Honeyball’s Weekly Round Up

Labour Party

It hardly surprising that women are the hardest hit following the coalition cuts. But perhaps our attention to this will be confirmed by the Fawcett Society which summed up the situation so perfectly when it said the Primeminister David Cameron is ‘grinding down women.’

The organisation claimed that women were being treated disproportionately.

If anyone was in doubt then the figures speak for themselves: More than two thirds of the £16billion the chancellor is making is by slashing the welfare budget.

Within the last 18 months ministers have axed the health in pregnancy grant, Sure Start centres have closed, housing benefit has been cut and tax credits slashed, so it’s hardly surprising that women should desert them in their droves.

Shadow minister for women, Yvette Cooper summed it up well when she highlighted that it was the Labour Party which warned that women would be hit far more significantly by the cuts than their male counterparts.

She said: “This shows what we’ve been warning since the emergency Budget – women are being much harder hit by the Tory-led Government’s decisions.

You can read more on the report here.

And the situation is worse still in Greece.

As rumours abound that the Greek Prime Minister will quit within the next few hours it is a fractious time.

And the coalition Government in Britain similarly remain in turmoil as they get over last week’s vote concerning whether the UK should hold a referendum on its relationship with the EU.

Meanwhile the Chancellor continues to make grand statements of questionable use speaking as world leaders debated the crisis amid continuing turmoil in Greece.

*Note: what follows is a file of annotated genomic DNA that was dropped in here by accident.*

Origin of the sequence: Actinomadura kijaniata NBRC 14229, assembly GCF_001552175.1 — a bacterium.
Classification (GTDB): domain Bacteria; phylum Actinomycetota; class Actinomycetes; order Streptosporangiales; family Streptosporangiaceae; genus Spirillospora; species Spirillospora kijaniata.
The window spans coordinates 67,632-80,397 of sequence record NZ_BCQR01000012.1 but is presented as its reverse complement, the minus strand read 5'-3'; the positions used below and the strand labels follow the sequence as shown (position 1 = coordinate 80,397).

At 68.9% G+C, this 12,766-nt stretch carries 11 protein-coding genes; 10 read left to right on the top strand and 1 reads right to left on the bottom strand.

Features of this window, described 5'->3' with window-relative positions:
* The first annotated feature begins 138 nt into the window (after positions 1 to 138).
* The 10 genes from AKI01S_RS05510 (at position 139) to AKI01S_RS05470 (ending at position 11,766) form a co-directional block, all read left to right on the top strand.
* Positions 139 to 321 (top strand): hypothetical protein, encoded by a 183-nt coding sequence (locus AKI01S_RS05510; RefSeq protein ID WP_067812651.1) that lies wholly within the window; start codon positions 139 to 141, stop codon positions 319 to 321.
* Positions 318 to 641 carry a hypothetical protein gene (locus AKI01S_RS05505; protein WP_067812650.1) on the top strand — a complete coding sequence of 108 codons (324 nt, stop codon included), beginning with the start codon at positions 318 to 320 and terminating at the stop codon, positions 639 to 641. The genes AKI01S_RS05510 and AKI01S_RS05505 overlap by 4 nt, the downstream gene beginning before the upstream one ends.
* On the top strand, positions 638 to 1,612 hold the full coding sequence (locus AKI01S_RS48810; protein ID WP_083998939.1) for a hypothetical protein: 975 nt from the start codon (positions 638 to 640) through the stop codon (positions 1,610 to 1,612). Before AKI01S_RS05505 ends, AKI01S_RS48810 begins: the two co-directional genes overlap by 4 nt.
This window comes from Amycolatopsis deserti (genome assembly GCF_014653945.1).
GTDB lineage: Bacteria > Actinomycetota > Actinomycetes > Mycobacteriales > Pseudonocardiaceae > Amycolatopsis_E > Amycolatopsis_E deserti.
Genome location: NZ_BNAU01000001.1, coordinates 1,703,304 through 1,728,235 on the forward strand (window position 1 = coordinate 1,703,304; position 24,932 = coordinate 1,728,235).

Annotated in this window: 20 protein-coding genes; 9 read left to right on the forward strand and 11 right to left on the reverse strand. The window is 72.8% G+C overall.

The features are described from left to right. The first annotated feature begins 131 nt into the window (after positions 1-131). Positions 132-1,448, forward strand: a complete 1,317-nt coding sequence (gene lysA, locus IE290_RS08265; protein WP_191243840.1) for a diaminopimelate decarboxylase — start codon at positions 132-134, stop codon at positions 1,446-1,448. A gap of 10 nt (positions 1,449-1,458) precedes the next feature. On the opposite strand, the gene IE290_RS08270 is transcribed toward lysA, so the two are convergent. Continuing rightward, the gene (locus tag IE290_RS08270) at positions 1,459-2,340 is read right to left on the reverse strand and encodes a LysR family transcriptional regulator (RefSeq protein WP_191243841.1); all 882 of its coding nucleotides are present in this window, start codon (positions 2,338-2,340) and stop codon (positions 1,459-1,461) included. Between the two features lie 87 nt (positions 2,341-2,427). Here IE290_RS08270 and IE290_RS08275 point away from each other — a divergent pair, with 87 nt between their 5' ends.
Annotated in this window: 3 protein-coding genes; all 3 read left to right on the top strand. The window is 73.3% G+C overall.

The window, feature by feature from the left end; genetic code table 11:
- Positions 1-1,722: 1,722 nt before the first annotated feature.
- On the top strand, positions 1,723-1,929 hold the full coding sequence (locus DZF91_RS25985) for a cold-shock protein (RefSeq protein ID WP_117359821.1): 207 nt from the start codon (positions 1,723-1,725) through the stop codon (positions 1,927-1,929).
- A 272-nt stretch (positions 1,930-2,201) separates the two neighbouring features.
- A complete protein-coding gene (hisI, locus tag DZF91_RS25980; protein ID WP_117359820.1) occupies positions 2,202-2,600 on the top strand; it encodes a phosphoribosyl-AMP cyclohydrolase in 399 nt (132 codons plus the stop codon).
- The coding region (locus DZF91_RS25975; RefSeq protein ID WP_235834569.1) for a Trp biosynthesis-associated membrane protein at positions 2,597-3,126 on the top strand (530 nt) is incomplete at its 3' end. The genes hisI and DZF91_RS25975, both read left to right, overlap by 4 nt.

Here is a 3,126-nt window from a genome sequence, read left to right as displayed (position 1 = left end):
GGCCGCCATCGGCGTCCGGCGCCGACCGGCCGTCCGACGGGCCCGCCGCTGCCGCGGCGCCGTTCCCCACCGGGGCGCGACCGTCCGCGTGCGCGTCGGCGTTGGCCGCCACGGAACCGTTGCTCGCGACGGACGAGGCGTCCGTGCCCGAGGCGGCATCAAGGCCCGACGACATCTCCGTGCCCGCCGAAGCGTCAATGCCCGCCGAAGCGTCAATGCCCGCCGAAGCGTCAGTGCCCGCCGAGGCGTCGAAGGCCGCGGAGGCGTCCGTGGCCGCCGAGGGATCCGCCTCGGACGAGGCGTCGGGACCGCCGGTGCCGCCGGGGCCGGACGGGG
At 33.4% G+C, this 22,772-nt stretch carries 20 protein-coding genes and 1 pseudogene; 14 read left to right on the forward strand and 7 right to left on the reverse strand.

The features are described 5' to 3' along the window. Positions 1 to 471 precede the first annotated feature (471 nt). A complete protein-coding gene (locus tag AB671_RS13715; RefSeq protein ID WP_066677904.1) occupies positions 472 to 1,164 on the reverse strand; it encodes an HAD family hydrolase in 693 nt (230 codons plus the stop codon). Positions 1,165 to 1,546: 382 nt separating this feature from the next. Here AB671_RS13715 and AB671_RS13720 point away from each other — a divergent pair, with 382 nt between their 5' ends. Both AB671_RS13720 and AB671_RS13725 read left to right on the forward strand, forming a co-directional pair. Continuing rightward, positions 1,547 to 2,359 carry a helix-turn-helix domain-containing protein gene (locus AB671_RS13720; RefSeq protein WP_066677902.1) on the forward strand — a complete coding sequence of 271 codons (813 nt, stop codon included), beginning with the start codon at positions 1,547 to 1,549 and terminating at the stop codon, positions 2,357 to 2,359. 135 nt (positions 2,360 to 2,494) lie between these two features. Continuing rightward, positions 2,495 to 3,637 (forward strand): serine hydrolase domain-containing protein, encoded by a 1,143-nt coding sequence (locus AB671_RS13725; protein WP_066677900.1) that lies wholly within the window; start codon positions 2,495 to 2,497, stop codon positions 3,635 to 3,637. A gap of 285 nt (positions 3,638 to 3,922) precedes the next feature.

He warned a Greek exit from the euro would be “pretty traumatic” and called on the countries which use the single currency to “face up to their responsibilities” and ensure a solution was found.

However, it is his party which is confused over its European policy, uneasy about the level of integration and many are seeking a way out, so his words are unsurprisingly hollow.

You can read more on the crisis here.

Taxation levied by Brussels is not acceptable.

Labour Party

You may have seen and heard this story yesterday.

Budget  Commissioner Janusz Lewandowski has proposed that certain new taxes be raised directly by the EU to plug the ever increasing hole in the EU’s finances. Unsurprsingly this idea was met with derision across the Union, including Germany.

I totally agree with the view that the EU should not levy taxes directly as taxation is, and should remain, undertaken  by member states.  It would be quite wrong for the EU to dictate what taxes were to be paid by the British people and how much we should give them.

However, I have sympathy with the new areas for taxation put forward by Lewandowski, namely financial transactions, aviation fuel and carbon emissions.  All three of these could make a contribution to UK revenues and be offset against the cuts the coalition government is hell bent on making.  On the other hand, would Cameron, Osborne and Clegg really be prepared to make the banks, the airlines and industrial users of power pay their due share?  Somehow I doubt it.   

I was asked to comment by both BBC Radio 5 Live and Radio 2.

You can hear the Radio 5 live interview here and the Radio 2 interview here.